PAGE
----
Tuesday, April 17, 2012

First Things

Even though he was fever-ridden, Squib was a busy little kidlet last weekend. Dare I hope he could be a writer? Who knows. He could be a fireman, a doctor, a farmer, or an accountant. Who cares. Nevertheless, I found this gem in my inbox last Sunday. I have edited out some of the random periods that iPod's autocorrect adds in (grr):

"One day there was a boy. He was happy. He love french fries and eggs. But when the sun was up the boys mommy gave him cookies hamburger strawberries watermelon bread. He tried it and he loved it."

Not bad for kindergarten, right? Yes, I am a proud mom. Yes, I am outright bragging over my youngest boy. Yes, I think he is awesome because, well, he is awesome. Cute. Funny. Intelligent. And he's a ham. Oh. My. Yes.

And what of the other boy?

Yes, yes, yes. He, too, is making leaps and bounds. He counts to ten now so we are working on counting to twenty. You wouldn't want to waste your efforts just frivolously counting, though, so you must play hopscotch or meter out goldfish crackers or divide up grapes evenly amongst everyone to justify the counting. Yes, yes. No frivol. He's reading! Mostly we know this via a computer reading program. Read the on-screen book. Answer questions. He can do it. "Yay-yay-yay!" As he would say.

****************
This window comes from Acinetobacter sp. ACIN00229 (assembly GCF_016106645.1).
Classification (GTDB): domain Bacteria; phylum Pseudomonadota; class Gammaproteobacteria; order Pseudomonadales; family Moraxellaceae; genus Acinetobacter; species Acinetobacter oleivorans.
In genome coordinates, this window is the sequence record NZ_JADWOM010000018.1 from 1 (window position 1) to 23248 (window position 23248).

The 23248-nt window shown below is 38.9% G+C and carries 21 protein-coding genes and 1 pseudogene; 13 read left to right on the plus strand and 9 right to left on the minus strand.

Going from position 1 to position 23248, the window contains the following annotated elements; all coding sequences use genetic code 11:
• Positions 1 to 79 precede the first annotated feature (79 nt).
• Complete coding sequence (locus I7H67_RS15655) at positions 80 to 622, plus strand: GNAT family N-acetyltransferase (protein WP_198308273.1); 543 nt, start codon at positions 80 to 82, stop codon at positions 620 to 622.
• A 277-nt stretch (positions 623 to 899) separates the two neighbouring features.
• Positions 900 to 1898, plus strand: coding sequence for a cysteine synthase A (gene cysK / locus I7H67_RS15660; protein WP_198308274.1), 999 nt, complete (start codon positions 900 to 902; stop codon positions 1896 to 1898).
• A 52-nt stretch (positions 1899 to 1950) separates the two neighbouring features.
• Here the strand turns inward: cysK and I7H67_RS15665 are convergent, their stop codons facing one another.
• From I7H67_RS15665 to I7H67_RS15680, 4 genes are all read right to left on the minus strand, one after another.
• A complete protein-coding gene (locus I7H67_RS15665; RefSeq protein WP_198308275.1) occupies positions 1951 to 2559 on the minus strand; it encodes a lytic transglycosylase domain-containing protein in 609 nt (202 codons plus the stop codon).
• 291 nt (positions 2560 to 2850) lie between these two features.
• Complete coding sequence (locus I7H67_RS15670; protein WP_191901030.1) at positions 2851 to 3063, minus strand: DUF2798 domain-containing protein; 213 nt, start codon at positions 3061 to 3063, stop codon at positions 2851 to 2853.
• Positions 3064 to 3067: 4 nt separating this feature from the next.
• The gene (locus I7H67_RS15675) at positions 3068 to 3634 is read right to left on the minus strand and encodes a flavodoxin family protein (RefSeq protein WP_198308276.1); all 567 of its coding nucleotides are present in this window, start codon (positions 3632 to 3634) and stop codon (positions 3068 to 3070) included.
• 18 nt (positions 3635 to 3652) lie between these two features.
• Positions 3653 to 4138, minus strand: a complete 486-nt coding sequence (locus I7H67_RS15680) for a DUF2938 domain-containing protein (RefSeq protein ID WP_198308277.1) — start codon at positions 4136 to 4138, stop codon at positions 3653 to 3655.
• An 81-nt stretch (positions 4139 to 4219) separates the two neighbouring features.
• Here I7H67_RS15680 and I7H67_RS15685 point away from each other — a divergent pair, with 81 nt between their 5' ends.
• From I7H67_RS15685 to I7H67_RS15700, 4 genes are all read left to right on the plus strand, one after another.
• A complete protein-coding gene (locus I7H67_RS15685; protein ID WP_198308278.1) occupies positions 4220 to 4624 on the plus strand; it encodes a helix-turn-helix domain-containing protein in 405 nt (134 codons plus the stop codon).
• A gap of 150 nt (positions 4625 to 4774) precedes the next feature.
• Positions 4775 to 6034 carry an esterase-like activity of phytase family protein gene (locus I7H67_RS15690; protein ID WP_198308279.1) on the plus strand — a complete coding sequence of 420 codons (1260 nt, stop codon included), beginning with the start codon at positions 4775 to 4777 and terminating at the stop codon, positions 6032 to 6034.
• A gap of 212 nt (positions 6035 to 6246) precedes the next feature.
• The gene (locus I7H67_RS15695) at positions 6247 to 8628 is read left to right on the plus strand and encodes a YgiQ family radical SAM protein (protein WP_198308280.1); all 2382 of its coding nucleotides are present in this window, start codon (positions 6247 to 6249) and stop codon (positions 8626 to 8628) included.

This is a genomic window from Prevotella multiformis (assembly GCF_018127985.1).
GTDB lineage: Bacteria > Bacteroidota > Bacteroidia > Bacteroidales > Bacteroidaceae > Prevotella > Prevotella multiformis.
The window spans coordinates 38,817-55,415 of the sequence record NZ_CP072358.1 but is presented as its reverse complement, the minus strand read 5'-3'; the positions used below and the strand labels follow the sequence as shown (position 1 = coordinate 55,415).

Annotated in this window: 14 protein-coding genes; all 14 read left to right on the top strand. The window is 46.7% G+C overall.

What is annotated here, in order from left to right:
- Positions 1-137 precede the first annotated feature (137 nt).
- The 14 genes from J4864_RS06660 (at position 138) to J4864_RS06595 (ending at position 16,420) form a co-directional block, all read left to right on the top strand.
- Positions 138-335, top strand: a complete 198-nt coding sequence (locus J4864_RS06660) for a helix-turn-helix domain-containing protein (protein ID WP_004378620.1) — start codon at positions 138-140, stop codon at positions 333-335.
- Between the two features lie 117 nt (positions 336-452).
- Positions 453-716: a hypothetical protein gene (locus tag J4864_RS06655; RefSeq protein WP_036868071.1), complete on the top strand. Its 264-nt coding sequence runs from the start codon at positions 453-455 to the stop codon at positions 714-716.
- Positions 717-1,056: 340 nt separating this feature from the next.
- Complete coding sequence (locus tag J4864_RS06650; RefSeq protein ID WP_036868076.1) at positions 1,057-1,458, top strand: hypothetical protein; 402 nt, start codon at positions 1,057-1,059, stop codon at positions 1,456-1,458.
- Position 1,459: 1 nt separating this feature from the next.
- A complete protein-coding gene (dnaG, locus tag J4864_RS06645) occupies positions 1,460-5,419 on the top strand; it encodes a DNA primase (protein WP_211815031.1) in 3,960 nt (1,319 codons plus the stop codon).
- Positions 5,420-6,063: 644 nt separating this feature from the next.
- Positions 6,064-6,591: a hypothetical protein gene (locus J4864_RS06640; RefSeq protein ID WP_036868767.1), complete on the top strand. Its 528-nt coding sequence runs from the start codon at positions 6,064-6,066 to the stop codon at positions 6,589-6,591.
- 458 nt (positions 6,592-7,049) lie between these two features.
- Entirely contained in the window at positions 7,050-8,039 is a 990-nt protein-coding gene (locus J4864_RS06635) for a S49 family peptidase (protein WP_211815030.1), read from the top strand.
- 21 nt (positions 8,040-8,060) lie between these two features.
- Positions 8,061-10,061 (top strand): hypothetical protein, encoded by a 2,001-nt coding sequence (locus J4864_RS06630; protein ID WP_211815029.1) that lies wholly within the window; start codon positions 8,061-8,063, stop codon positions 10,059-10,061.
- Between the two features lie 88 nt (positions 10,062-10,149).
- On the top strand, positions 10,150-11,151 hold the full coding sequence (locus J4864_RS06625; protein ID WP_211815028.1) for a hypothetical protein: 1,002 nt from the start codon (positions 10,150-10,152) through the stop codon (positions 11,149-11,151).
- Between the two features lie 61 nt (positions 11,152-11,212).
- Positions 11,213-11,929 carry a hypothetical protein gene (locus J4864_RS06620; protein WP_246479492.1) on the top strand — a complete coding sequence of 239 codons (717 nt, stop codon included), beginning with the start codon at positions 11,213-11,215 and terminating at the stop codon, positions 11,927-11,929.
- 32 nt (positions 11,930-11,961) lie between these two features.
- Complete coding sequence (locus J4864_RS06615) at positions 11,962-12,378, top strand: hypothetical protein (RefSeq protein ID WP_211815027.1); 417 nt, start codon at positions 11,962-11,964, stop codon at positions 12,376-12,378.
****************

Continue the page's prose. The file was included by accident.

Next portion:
However, about ten days ago I showed him a movie he had never seen and one of the production companies was called "Blue Sky." The logo came on the screen and clear as day he not only read it, but read it out loud. Reading and speech. Wowzer. Usually the extent of his language is "up, me, done, outside, music, cookie, etc." No more than a few words, really. Christmas of 2010 he was at his dad's but I talked to him on the phone and got, "Merry Christmas, I love you!" That was the first "I love you."

Saturday, however, could have been titled: Beanstalk is Mad. I forgot his Andrea Bocceli DVD. Come the official viewing time (9 a.m.) and no DVD I could hear the boiler being fired under the furnace to prepare for the mother of all meltdowns. It took an hour, but mid-morning on the playground he just plum flipped out. Head-banging, bonked his forehead with an arm brace, flailing, etc. And that was what he could get away with while I was holding him. He chilled out in my lap when I started singing, but threw in a perfunctory hiss now and then. That was new.

So I sat him in a chair of his own after a while. There was some sulking. And he thrust forth a lip upon which you could balance an orange. After a while, it dawned on me (I can be incredibly slow)...is he mad?

So I asked.

"Beanstalk, are you mad at momma?"

"Jeeesss." A wicked happy grin broke out over  his face.

"Then say it." I smiled, too.

"I mad chew!" He opened his mouth wide and his eyes sparkled with glee as he scrunched up his shoulders like the joy was going to squeeze out of him. "Yay-yay-yay!!!!"

Most probably wouldn't throw a party when their child said they were mad at them, but in our house both the first paragraph and the first expression of anger are equally awesome achievements.

Growing like weeds!

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